Other very much used commands will be Offset, Trim, and Circle.

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    Quote Originally Posted by gsg9.ca View Post
    For really basic stuff Paint is probably your best choice. Every Windows comp for the last 25 or so years has it so you'll almost always be able to find it. Tinkercad is cute. For a very minimal investment in time you can be manipulating fairly complex shapes to improve your perspective and view. The main part I like is you can get near instant quotes from Shapeways for any rough sketch you make. Gives you a bit of a hint as to whether your headed in the right direction or not.

    Otherwise just open a Fusion account. Imo it's a waste of time to learn some half featured less functional software that you'll never see in any professional environment. Fusion is free to start and if you end up going pro $ 20/month is dirt cheap for what your getting.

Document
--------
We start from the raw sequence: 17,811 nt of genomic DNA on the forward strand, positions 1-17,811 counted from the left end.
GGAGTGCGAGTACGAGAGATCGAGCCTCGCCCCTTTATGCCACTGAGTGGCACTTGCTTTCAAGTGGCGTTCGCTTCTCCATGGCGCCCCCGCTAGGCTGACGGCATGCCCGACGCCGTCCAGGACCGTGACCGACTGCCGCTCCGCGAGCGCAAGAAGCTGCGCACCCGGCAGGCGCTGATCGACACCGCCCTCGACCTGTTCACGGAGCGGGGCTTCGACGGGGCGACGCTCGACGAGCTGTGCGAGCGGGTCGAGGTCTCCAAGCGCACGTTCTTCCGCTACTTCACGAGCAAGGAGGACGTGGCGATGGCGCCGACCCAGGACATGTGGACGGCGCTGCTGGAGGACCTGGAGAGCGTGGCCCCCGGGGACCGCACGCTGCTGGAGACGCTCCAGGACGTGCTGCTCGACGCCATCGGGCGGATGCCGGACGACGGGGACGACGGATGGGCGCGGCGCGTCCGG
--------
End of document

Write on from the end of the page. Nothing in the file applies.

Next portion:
Completely disagree.

    Not only is Windows Paint raster rather than vector based but the latest "improved" versions have ruined some of the most useful features.

    For a person just getting into CAD something like DraftSight is very useful and if they encounter AutoCAD at a job they will already have most of the basics.

    3D CAD is another matter and can be intimidating for beginners.

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    I've only used AutoCAD once, briefly, in a demonstration day at the local CC that my daughter attended. But I've been using LibreCAD for many years now, and fully satisfied with it. My understanding - which could be way wrong - is that it uses an interface similar to AutoCAD - ??